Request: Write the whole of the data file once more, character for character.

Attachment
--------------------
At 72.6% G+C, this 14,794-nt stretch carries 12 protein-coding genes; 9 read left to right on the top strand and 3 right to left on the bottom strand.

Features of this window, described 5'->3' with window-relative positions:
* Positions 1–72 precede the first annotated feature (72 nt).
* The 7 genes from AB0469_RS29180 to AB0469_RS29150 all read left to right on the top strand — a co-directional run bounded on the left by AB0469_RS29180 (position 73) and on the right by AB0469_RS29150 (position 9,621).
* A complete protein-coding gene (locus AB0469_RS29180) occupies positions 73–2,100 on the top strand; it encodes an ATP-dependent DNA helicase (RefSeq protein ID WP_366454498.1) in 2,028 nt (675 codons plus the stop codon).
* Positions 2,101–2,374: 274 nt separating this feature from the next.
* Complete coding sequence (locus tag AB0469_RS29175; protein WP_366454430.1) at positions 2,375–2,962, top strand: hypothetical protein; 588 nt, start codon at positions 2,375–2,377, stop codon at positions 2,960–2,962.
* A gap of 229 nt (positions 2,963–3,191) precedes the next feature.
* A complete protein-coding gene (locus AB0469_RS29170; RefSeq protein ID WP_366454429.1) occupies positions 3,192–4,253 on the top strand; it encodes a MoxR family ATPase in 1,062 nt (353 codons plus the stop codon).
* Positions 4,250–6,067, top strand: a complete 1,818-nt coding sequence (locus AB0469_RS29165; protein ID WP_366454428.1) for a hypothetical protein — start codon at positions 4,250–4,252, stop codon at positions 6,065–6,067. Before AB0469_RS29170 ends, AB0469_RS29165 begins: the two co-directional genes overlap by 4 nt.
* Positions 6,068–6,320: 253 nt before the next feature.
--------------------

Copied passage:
At 72.6% G+C, this 14,794-nt stretch carries 12 protein-coding genes; 9 read left to right on the top strand and 3 right to left on the bottom strand.

Features of this window, described 5'->3' with window-relative positions:
* Positions 1–72 precede the first annotated feature (72 nt).
* The 7 genes from AB0469_RS29180 to AB0469_RS29150 all read left to right on the top strand — a co-directional run bounded on the left by AB0469_RS29180 (position 73) and on the right by AB0469_RS29150 (position 9,621).
* A complete protein-coding gene (locus AB0469_RS29180) occupies positions 73–2,100 on the top strand; it encodes an ATP-dependent DNA helicase (RefSeq protein ID WP_366454498.1) in 2,028 nt (675 codons plus the stop codon).
* Positions 2,101–2,374: 274 nt separating this feature from the next.
* Complete coding sequence (locus tag AB0469_RS29175; protein WP_366454430.1) at positions 2,375–2,962, top strand: hypothetical protein; 588 nt, start codon at positions 2,375–2,377, stop codon at positions 2,960–2,962.
* A gap of 229 nt (positions 2,963–3,191) precedes the next feature.
* A complete protein-coding gene (locus AB0469_RS29170; RefSeq protein ID WP_366454429.1) occupies positions 3,192–4,253 on the top strand; it encodes a MoxR family ATPase in 1,062 nt (353 codons plus the stop codon).
* Positions 4,250–6,067, top strand: a complete 1,818-nt coding sequence (locus AB0469_RS29165; protein ID WP_366454428.1) for a hypothetical protein — start codon at positions 4,250–4,252, stop codon at positions 6,065–6,067. Before AB0469_RS29170 ends, AB0469_RS29165 begins: the two co-directional genes overlap by 4 nt.
* Positions 6,068–6,320: 253 nt before the next feature.